Publications: Notes at the Margin

Speculation and Anticipatory Hedging (August 22, 2016)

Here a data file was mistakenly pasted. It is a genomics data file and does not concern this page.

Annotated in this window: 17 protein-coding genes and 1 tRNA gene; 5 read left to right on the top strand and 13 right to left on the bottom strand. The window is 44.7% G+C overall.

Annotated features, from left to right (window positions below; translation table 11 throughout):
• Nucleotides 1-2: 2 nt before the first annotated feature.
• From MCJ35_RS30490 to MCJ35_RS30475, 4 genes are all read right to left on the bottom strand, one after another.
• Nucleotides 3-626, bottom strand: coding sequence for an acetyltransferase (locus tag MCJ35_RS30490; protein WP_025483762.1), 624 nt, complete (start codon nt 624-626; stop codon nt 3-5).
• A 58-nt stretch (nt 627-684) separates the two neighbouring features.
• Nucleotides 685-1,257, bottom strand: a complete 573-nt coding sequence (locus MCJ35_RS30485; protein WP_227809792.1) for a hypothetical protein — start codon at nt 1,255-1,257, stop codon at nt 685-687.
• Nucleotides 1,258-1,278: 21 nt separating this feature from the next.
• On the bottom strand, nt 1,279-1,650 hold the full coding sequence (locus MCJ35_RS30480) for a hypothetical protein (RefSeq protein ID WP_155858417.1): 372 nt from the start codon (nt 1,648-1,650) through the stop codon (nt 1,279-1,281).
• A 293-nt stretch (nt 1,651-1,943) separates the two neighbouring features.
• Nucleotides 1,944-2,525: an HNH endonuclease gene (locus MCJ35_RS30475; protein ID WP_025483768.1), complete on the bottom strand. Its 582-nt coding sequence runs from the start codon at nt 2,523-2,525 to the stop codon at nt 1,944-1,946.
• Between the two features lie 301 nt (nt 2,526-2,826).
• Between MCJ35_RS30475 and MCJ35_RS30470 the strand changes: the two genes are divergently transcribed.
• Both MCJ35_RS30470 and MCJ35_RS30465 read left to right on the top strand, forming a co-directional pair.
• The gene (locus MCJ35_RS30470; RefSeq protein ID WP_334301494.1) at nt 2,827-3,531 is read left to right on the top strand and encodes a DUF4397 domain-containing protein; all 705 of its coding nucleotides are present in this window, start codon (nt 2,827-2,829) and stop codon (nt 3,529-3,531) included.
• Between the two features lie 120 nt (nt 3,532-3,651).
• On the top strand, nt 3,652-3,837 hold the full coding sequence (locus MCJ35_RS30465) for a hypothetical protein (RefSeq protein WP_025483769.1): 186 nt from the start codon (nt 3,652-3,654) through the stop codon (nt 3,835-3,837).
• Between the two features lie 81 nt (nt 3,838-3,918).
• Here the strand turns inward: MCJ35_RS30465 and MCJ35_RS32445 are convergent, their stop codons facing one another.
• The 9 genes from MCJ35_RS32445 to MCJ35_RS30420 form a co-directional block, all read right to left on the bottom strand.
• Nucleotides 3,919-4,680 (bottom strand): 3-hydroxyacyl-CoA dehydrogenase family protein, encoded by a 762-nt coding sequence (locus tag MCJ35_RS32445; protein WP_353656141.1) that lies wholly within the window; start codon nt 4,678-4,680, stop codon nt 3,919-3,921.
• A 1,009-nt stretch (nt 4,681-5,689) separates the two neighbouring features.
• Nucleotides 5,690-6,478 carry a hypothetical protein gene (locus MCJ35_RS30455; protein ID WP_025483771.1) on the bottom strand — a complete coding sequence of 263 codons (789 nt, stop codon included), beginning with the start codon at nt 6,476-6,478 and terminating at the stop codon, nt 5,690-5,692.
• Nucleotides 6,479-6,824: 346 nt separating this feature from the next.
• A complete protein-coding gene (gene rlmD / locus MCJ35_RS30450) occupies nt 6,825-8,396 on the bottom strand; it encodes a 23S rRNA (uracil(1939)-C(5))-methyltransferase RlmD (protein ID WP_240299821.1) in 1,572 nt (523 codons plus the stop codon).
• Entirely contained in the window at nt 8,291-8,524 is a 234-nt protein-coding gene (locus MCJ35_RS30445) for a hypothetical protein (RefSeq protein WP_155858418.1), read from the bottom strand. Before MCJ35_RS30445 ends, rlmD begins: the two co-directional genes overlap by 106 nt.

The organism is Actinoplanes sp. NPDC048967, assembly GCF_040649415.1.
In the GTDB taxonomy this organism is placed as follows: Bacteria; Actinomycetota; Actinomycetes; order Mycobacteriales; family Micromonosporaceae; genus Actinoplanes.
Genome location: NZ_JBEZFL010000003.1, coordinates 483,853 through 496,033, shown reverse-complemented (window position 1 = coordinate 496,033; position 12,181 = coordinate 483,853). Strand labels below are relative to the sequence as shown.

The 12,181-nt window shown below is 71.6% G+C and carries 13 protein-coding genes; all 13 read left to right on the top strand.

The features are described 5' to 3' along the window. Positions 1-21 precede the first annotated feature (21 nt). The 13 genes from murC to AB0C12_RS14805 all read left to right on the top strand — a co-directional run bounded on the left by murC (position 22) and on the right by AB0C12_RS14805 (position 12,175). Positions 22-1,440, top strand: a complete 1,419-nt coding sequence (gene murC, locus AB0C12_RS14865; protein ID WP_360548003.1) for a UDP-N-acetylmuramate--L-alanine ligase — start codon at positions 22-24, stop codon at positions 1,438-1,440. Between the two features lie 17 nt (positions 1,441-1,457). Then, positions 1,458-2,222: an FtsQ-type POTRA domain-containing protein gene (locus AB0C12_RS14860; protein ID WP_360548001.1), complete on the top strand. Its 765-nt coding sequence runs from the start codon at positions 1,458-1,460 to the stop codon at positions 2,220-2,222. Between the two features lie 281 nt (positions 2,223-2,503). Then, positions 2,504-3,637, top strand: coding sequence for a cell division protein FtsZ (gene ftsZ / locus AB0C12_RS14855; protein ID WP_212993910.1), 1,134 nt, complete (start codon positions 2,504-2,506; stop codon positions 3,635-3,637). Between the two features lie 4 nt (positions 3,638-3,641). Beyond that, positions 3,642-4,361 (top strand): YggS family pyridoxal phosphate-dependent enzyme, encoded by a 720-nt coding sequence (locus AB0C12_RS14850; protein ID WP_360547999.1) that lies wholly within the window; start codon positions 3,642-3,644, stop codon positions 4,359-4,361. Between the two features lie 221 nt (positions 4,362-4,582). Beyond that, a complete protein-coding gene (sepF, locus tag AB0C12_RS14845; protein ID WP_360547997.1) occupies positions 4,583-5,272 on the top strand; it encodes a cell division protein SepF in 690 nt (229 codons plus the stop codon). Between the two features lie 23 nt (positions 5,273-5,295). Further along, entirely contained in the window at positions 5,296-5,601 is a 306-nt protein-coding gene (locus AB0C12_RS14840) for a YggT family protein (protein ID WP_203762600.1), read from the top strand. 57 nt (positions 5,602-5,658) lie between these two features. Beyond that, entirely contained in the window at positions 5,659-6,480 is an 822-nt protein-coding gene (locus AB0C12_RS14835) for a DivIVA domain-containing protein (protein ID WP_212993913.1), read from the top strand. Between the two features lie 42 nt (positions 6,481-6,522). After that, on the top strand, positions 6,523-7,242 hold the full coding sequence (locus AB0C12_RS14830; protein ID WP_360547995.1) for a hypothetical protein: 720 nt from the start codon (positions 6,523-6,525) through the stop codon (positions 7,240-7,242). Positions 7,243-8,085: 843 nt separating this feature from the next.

Some market observers still view Saudi Arabia as the central bank of oil and believe the words of Saudi officials can affect oil prices. As we explained in an appendix to the January-February 2016 Petroleum Economics Monthly distributed on March 15, 2016, Saudi Arabia has never been the central bank of oil. Regarding the price rise, the significant question is why did prices rise on the Saudi minister’s statement? Furthermore, why has the Dated Brent price gone up twenty percent since August 1? The answers are important because participation in the market is limited to traders who purchase whole or partial commitments for cargos of crude. This is the physical market. These participants normally do not respond to vague statements by oil ministers, especially ones inadvertently released to the media as we pointed out in our August 15 report. Surely there must be more to the story. In fact, there is much more to it.


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